After two stops in southern Wisconsin over the last two weekends, President Donald Trump takes his reelection campaign to western Wisconsin Tuesday afternoon. He's scheduled to speak in West Salem, near La Crosse.
University of Wisconsin-La Crosse political scientist Anthony Chergosky says the western part of the state remains politically independent and potentially up for grabs.
"That's pretty rare in this era of hyper-partisanship and polarization. And, voters who are open to changing their minds from election to election. Voters who are not tightly associated with one party or the other,” Chergosky told WUWM.
Chergosky says it's hard to pin down the reason for the voter independence. His theory is the area has diversity in age, education level and profession.
"And I think that carries over to the politics of this region, where it's unpredictable and it's very much in flux,” Chergosky said.
Trump will be speaking at a rally at a motor speedway. But Chergosky says that doesn't necessarily mean the president is pursuing Wisconsin's version of the so-called NASCAR vote — meaning white, usually middle-aged, blue-collar men. Instead, Chergosky says local officials had previously blocked Trump from holding a rally at the La Crosse airport during the state's COVID-19 surge, and another venue was needed.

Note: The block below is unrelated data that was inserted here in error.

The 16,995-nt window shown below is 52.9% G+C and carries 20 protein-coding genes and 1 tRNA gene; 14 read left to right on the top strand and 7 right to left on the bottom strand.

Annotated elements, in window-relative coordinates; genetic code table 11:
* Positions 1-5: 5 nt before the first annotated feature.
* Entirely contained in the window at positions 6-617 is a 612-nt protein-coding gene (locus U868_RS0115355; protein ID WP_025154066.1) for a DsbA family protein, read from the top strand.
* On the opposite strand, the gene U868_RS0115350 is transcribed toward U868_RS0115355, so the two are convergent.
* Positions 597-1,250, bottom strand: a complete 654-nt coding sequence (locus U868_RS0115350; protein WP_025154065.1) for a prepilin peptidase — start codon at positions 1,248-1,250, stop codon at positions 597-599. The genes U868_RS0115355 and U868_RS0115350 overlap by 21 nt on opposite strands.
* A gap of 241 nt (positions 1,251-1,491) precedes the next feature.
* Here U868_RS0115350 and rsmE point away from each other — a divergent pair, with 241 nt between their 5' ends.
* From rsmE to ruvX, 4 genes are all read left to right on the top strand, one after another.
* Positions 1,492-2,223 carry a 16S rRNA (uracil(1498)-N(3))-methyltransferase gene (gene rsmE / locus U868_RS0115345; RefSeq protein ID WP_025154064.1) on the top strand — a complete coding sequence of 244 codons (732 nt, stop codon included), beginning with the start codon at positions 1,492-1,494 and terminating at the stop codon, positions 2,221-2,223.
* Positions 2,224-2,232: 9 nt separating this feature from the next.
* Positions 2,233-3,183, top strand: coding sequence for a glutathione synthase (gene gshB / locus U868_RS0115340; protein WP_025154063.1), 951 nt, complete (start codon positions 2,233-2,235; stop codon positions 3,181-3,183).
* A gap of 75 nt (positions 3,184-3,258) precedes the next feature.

Just in case Tuesday’s event is a pitch for NASCAR voters, Darin Von Ruden of the Wisconsin Farmers Union says that demographic is more diverse than some people think.
"There's a lot of folks in the racing industry who are Democrats, too,” Von Ruden said. He added that the real issue of the campaign is COVID-19, “We gotta figure out how to control the virus, not continue to spread it."
Von Ruden and other speakers on a Wisconsin Democratic Party media call Monday repeatedly criticized Trump's handling of the pandemic, and for the president holding large rallies without requiring people to wear masks.